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55 results found.
For the longest time, I believed that there’s only one purpose of life: And that is to be happy.
Right? Why else go through all the pain and hardship? It’s to achieve happiness in some way.
And I’m not the only person who believed that. In fact, if you look around you, most people are pursuing happiness in their lives.
That’s why we collectively buy shit we don’t need, go to bed with people we don’t love, and try to work hard to get approval of people we don’t like.
How does one live well? It’s a question that our fellow human beings have been pondering for centuries. Out of that simple question, many philosophies and religions have been born.
But no philosophy does a better job at explaining the ideas for living well in a practical way than Stoicism.
The Emperor-Philosopher Marcus Aurelius, once the most powerful man on earth, was also a practitioner of Stoicism. Marcus wrote a collection of thoughts, ideas, and rules for life in what was later published as Meditation.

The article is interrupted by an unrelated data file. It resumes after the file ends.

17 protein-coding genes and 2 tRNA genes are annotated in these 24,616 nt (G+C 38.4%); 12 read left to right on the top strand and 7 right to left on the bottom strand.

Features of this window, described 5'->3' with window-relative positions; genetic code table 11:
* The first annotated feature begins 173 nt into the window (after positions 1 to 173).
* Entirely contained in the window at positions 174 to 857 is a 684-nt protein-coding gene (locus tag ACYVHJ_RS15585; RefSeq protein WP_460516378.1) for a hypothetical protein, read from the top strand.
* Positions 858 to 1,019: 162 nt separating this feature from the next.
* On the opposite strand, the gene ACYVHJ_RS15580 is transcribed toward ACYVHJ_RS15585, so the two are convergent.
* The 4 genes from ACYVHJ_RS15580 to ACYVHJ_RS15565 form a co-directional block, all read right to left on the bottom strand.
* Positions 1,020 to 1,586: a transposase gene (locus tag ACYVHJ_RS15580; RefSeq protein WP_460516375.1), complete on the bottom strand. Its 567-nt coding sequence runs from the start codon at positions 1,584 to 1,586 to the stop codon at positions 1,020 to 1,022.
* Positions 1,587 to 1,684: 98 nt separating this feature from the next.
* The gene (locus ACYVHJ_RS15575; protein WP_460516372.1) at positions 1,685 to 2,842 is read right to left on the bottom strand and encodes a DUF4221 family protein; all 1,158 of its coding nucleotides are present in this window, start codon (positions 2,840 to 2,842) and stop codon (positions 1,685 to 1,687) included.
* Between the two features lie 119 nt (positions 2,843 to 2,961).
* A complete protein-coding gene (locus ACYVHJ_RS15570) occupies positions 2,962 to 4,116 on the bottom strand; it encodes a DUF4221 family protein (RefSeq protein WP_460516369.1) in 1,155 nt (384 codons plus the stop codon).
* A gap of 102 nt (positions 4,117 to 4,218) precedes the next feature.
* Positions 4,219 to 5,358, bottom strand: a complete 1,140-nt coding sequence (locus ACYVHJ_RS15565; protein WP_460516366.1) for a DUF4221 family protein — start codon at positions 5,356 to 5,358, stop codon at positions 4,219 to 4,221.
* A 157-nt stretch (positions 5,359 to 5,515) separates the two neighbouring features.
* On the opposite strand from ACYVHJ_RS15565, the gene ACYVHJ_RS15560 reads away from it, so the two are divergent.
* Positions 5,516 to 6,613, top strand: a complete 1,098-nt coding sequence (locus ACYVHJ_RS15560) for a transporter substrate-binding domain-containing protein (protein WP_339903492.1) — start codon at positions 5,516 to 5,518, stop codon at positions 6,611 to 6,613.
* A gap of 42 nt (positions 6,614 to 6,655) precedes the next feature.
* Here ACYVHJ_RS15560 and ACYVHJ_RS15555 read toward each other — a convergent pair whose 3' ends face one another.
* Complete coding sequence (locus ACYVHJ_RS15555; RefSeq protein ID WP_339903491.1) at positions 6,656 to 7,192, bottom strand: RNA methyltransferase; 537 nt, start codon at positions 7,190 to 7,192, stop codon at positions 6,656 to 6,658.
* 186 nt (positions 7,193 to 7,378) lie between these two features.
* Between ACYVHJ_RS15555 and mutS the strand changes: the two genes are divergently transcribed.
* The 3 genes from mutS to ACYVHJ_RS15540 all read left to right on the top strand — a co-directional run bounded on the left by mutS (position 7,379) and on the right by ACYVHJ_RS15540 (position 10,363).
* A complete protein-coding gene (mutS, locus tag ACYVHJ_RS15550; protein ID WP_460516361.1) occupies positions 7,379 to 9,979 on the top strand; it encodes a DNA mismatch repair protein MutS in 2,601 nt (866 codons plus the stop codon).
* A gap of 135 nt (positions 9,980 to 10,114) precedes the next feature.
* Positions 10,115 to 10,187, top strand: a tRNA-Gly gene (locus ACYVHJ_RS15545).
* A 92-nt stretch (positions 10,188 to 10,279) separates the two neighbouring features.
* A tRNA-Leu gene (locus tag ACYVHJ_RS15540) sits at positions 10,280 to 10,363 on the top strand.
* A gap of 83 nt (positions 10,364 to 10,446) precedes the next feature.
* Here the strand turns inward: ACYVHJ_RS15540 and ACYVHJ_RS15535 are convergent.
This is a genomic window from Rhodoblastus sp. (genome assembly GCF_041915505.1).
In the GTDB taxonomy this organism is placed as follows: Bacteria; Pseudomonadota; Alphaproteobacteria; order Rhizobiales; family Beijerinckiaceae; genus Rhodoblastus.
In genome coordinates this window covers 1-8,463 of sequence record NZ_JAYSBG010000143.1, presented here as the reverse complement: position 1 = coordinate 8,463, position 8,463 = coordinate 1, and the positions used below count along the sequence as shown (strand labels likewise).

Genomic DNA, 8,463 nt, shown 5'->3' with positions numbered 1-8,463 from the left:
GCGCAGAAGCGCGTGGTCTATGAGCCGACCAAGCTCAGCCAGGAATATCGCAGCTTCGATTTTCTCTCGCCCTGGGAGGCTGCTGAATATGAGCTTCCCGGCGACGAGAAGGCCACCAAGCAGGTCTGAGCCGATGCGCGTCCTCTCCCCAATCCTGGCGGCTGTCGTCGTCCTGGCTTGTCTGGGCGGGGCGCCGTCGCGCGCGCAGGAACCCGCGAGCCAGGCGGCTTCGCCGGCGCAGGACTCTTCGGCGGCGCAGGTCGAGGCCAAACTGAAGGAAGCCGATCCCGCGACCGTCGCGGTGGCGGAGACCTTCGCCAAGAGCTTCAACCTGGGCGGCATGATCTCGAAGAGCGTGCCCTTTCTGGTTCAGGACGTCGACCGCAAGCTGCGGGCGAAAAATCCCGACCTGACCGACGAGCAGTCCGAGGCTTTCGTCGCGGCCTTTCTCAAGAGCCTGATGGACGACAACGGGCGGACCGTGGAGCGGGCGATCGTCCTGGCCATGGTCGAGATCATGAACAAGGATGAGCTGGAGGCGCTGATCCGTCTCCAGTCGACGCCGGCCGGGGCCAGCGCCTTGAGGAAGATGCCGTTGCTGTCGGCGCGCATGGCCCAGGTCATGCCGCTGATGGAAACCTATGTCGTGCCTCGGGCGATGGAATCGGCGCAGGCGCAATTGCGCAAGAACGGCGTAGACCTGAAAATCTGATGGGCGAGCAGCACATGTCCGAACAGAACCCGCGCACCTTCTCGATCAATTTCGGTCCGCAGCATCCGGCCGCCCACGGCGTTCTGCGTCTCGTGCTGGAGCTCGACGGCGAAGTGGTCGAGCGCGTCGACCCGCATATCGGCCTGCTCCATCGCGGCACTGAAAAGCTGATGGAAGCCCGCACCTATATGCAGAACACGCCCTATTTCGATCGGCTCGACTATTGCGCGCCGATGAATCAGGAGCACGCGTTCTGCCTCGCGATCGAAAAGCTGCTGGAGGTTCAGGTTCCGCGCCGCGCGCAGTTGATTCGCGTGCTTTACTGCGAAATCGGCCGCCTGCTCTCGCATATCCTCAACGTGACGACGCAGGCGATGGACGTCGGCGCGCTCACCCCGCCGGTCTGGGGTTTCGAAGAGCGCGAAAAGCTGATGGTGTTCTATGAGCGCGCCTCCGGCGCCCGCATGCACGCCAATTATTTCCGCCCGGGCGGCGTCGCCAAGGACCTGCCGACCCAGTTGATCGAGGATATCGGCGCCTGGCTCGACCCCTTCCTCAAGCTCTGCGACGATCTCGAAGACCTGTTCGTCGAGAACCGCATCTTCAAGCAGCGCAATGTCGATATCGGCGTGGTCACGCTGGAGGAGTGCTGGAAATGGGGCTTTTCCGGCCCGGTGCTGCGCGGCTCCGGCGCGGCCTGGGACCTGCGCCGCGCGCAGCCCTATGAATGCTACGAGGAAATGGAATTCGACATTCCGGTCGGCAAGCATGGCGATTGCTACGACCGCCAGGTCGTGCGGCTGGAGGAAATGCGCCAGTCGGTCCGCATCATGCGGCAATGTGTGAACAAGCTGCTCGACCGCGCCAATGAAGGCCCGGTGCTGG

He wrote the things in that book for his own use. He was practicing the philosophy of Stoicism. I read that in The Inner Citadel by Pierre Hadot, a book that analyzes Meditations. In that book, I also read that Marcus had 3 rules for life that are found throughout Meditations.
How often have you finished a book and tucked it away on your bookshelf? Or how often have you borrowed a book, read it, and returned it?
There’s a difference between reading and living a book. Most of us simply read books. And that’s a good thing because you can read hundreds of books, but you can only live a handful.
But why would you even live a book? And what does it mean to live a book?
When you live a book, you make the philosophy of the book your own. You use the ideas in the book as a way of life. I first learned about this idea this year when I read Philosophy As A Way Of Life by Pierre Hadot.